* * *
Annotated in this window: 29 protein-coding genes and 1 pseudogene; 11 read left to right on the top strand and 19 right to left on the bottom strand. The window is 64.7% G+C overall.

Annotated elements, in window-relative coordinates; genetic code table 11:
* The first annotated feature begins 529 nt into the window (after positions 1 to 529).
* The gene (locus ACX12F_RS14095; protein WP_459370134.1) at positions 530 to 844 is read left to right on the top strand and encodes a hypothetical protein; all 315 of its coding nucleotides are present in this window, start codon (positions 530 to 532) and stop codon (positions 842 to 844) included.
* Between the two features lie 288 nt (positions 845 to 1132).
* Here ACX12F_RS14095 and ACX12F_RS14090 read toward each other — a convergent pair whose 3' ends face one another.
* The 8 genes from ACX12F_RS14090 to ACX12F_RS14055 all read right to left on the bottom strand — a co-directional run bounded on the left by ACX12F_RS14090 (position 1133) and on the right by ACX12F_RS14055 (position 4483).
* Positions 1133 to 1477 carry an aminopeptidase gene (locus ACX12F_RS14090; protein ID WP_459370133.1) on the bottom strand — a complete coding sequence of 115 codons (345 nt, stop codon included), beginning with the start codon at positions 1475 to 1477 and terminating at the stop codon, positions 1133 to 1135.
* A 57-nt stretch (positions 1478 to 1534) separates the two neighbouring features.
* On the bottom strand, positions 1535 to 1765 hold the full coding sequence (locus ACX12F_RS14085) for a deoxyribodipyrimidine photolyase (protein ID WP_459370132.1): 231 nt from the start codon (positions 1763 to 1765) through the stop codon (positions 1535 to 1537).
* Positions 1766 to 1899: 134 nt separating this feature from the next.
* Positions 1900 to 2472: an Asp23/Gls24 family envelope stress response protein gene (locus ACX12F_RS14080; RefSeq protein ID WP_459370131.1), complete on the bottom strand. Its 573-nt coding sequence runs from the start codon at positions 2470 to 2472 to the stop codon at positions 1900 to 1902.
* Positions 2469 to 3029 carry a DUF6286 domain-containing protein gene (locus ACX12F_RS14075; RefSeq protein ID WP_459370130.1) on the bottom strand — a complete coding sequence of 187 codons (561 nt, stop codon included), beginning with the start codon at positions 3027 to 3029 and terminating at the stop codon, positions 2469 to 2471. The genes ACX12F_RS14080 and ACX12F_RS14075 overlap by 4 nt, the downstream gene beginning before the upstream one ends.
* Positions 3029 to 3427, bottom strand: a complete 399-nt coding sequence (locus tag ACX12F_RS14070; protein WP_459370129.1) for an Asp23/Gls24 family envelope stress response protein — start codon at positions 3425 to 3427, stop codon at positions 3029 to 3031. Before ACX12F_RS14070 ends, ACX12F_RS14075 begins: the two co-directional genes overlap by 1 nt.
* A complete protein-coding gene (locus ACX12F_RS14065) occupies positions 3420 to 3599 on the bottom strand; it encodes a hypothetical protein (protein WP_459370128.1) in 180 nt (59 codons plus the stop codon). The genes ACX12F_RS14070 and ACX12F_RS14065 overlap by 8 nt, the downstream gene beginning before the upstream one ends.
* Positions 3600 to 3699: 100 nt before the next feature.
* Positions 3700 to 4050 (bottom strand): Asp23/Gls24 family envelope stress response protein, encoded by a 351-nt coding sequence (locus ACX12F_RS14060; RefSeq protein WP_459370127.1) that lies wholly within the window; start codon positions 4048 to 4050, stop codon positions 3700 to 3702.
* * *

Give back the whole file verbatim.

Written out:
Annotated in this window: 29 protein-coding genes and 1 pseudogene; 11 read left to right on the top strand and 19 right to left on the bottom strand. The window is 64.7% G+C overall.

Annotated elements, in window-relative coordinates; genetic code table 11:
* The first annotated feature begins 529 nt into the window (after positions 1 to 529).
* The gene (locus ACX12F_RS14095; protein WP_459370134.1) at positions 530 to 844 is read left to right on the top strand and encodes a hypothetical protein; all 315 of its coding nucleotides are present in this window, start codon (positions 530 to 532) and stop codon (positions 842 to 844) included.
* Between the two features lie 288 nt (positions 845 to 1132).
* Here ACX12F_RS14095 and ACX12F_RS14090 read toward each other — a convergent pair whose 3' ends face one another.
* The 8 genes from ACX12F_RS14090 to ACX12F_RS14055 all read right to left on the bottom strand — a co-directional run bounded on the left by ACX12F_RS14090 (position 1133) and on the right by ACX12F_RS14055 (position 4483).
* Positions 1133 to 1477 carry an aminopeptidase gene (locus ACX12F_RS14090; protein ID WP_459370133.1) on the bottom strand — a complete coding sequence of 115 codons (345 nt, stop codon included), beginning with the start codon at positions 1475 to 1477 and terminating at the stop codon, positions 1133 to 1135.
* A 57-nt stretch (positions 1478 to 1534) separates the two neighbouring features.
* On the bottom strand, positions 1535 to 1765 hold the full coding sequence (locus ACX12F_RS14085) for a deoxyribodipyrimidine photolyase (protein ID WP_459370132.1): 231 nt from the start codon (positions 1763 to 1765) through the stop codon (positions 1535 to 1537).
* Positions 1766 to 1899: 134 nt separating this feature from the next.
* Positions 1900 to 2472: an Asp23/Gls24 family envelope stress response protein gene (locus ACX12F_RS14080; RefSeq protein ID WP_459370131.1), complete on the bottom strand. Its 573-nt coding sequence runs from the start codon at positions 2470 to 2472 to the stop codon at positions 1900 to 1902.
* Positions 2469 to 3029 carry a DUF6286 domain-containing protein gene (locus ACX12F_RS14075; RefSeq protein ID WP_459370130.1) on the bottom strand — a complete coding sequence of 187 codons (561 nt, stop codon included), beginning with the start codon at positions 3027 to 3029 and terminating at the stop codon, positions 2469 to 2471. The genes ACX12F_RS14080 and ACX12F_RS14075 overlap by 4 nt, the downstream gene beginning before the upstream one ends.
* Positions 3029 to 3427, bottom strand: a complete 399-nt coding sequence (locus tag ACX12F_RS14070; protein WP_459370129.1) for an Asp23/Gls24 family envelope stress response protein — start codon at positions 3425 to 3427, stop codon at positions 3029 to 3031. Before ACX12F_RS14070 ends, ACX12F_RS14075 begins: the two co-directional genes overlap by 1 nt.
* A complete protein-coding gene (locus ACX12F_RS14065) occupies positions 3420 to 3599 on the bottom strand; it encodes a hypothetical protein (protein WP_459370128.1) in 180 nt (59 codons plus the stop codon). The genes ACX12F_RS14070 and ACX12F_RS14065 overlap by 8 nt, the downstream gene beginning before the upstream one ends.
* Positions 3600 to 3699: 100 nt before the next feature.
* Positions 3700 to 4050 (bottom strand): Asp23/Gls24 family envelope stress response protein, encoded by a 351-nt coding sequence (locus ACX12F_RS14060; RefSeq protein WP_459370127.1) that lies wholly within the window; start codon positions 4048 to 4050, stop codon positions 3700 to 3702.